• Category 4 – green infrastructure, projects that protect waters from pollution, energy-efficient treatment works, water conservation, water infrastructure, wastewater treatment plants.
Earlier this year, the U.S. Department of the Treasury began to distribute $350 billion to state, local and tribal governments under the ARPA. BI was notified by the state Office of Financial Management about the amount it would get.
The plastic ordinance was looked at again after discussion at the last meeting. The scope was narrowed, but talks continue. Its title is being changed to Waste Reduction Regulation Related to Single-Use Products.
The council wants to make the law tougher than the state one recently passed that goes into effect July 1. The new 15-page ordinance explains the many adverse environmental impacts plastics cause, and that only 9% of plastics are recycled.
City Attorney Joe Levan said staff focused on things that would be pre-empted by the new state law. The council agreed to ban plastic cups and bins out in the open containing plastic utensils.
One area the council was split on was whether business employees could ask if customers want plastic or if it would be up to the customer to ask for it.
With Carr gone, the board tied on a 3-3 vote. The final vote will take place June 22.
Hytopoulos said the state law was thoroughly vetted, and she’s heard pushback from businesses about not being able to offer plastic. She said business owners don’t like that this is something they can’t decide for themselves.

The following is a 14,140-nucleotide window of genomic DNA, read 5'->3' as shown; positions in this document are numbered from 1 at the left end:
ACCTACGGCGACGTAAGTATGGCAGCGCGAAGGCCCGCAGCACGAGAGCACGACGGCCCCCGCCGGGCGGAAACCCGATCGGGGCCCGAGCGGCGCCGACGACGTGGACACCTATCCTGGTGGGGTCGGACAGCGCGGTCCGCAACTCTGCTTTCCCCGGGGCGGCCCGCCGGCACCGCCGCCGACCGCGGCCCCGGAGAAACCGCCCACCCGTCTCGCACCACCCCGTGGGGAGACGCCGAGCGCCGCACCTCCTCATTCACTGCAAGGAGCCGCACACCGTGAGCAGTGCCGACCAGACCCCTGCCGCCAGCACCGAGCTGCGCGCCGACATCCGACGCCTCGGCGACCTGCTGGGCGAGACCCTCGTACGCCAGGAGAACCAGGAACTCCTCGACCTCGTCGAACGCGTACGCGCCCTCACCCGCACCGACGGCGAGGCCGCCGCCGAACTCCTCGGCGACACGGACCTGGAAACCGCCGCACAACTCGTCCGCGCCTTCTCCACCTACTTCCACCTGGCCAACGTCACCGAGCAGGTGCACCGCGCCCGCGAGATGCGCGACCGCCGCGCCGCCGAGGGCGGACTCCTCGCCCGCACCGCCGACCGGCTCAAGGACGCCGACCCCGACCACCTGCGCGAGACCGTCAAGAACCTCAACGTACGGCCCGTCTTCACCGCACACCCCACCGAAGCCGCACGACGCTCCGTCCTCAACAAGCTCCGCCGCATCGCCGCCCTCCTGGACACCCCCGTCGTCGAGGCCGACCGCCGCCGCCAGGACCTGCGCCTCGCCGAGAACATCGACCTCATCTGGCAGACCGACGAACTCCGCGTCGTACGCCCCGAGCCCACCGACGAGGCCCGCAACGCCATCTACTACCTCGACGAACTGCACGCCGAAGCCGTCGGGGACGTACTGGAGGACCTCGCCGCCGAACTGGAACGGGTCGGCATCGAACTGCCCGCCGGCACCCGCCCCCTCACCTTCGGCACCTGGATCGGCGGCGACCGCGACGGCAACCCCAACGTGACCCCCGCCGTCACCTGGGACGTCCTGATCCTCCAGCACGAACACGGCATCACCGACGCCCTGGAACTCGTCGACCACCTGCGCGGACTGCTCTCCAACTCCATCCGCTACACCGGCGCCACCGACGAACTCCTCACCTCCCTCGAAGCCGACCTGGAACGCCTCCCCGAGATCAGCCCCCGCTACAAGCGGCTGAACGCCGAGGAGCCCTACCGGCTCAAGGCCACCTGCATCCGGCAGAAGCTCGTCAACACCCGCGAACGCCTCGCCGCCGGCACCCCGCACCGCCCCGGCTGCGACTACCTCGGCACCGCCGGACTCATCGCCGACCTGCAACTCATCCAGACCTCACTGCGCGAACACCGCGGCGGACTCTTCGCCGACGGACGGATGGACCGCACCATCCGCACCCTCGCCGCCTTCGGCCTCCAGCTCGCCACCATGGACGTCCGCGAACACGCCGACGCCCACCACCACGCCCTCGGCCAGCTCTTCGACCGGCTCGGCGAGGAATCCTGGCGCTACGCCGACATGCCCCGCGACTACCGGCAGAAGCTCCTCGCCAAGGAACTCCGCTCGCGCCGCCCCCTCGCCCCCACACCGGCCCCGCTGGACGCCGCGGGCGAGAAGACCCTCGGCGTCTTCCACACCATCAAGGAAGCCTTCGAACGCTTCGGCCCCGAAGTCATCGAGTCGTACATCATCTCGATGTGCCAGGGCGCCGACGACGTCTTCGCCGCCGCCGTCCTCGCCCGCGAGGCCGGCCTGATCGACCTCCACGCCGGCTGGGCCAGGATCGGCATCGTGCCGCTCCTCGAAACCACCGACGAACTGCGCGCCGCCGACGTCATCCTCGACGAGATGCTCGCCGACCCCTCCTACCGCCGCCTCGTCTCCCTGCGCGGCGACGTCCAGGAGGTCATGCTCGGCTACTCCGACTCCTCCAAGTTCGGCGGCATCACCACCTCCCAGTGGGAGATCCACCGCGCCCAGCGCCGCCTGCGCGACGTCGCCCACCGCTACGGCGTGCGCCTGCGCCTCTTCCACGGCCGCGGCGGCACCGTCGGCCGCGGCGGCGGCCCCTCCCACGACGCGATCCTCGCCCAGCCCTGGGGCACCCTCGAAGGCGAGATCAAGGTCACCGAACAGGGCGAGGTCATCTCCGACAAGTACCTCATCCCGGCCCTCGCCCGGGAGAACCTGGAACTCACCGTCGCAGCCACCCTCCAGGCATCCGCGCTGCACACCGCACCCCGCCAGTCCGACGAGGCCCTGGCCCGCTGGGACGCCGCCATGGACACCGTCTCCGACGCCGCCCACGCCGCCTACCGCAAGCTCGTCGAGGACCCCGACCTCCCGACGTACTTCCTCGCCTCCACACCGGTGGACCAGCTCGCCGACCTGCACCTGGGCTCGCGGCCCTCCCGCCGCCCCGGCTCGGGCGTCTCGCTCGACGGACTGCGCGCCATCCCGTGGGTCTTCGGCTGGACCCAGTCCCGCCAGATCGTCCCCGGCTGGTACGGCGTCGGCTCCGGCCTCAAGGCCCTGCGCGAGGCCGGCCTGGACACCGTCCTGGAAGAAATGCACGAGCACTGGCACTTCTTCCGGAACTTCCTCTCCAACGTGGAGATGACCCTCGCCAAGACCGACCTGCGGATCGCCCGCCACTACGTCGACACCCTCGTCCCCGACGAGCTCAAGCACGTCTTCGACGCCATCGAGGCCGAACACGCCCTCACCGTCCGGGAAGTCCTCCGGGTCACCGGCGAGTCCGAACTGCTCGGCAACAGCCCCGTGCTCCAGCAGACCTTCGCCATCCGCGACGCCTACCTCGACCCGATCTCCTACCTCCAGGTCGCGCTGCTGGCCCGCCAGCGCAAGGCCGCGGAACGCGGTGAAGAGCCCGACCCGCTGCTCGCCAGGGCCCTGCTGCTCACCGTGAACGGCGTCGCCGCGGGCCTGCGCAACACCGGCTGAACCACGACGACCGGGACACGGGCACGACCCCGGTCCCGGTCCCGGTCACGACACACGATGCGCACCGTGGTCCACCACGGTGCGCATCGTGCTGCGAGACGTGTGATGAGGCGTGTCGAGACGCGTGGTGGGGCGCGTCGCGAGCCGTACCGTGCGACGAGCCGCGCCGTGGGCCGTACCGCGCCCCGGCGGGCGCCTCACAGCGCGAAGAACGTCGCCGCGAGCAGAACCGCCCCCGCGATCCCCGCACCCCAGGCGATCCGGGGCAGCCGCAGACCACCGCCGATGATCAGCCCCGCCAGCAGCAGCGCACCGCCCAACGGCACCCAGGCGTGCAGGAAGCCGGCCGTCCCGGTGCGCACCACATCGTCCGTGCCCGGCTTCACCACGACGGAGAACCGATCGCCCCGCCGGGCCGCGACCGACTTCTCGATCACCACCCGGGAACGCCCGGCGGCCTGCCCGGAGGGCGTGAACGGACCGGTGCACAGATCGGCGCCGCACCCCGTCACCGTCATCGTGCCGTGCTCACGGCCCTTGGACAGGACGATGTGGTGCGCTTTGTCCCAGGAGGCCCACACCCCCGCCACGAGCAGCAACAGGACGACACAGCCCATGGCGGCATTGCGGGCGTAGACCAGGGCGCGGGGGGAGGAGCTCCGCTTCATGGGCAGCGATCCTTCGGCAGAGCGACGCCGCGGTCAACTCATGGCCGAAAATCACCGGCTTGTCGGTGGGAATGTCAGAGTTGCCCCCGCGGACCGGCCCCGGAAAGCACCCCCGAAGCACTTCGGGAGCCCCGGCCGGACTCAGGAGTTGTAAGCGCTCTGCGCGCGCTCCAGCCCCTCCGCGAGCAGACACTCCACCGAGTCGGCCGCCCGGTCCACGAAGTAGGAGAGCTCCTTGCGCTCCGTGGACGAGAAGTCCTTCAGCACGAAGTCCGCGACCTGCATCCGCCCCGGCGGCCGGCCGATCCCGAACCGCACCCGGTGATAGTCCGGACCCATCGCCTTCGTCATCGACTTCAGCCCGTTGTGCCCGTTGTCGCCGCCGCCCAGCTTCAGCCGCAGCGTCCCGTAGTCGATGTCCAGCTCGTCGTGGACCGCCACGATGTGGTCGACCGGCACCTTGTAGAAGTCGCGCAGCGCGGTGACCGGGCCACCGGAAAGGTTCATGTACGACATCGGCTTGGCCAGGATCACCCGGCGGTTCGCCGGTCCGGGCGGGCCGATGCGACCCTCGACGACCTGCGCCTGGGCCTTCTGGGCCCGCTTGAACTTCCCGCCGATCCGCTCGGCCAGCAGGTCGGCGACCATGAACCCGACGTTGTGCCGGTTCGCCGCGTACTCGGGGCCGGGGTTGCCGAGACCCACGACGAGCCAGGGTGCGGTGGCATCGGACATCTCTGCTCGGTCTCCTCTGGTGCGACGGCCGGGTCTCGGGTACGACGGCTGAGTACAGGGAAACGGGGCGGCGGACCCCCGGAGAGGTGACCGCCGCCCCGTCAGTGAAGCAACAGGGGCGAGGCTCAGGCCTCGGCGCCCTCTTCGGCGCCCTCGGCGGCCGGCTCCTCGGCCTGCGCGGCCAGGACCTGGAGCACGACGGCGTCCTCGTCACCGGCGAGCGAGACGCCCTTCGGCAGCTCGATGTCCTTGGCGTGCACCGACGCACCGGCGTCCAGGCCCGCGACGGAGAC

Schneider said businesses have told her they like the direction the city is going, but they want input.
“It would be hard to enforce and create bad feelings,” she said.
Also, chairman Michael Cox gave the Climate Change Advisory Committee report. Their overall goal is to reduce greenhouse gas emissions by 25% in 2025, 60% by 2035 and 90% by 2045. To do that there are six focus areas: energy, buildings, transportation, natural environment, waste and community engagement.
Some of the actions include: Require all new and renovated buildings to avoid climate risks as part of the permitting process; use community solar and prohibit combustible fuels such as propane; initiate Green Energy/Building Fund; and improve electric transportation infrastructure.
The council also received comments from that committee about sea-level rise amendments to the Shoreline Master Program.
By 2025 the city needs to complete an analysis and design a process to ensure city assets are protected from sea-level rise. They recommend the planning department work with the new climate officer on the topic now, not waiting until next year. They also ask the city to assist private property owners to learn about their risk.
Blair said he plans to have a senior planner work on this in the next few months. “This isn’t going to happen in a week,” he said. “I think we all agree this is very important. We do want to prepare for that.”
Deets added, “We need a robust public engagement” process on this that should start as soon as possible.
Regarding the roundabout, residents have requested improvements since it opened in April. Public Works director Chris Wierzbicki said a roundabout has been discussed for the location for about 20 years. The goal is to improve traffic flow and safety. He said mini-roundabouts are becoming more popular so more property doesn’t have to be purchased. “The key is proceeding slow” when driving through them, he said.
In the next few days, some of the changes will include: reducing speed limit to 5 miles per hour, adding warning signs, painting yield with yellow paint on the road at each crosswalk and adding lighting.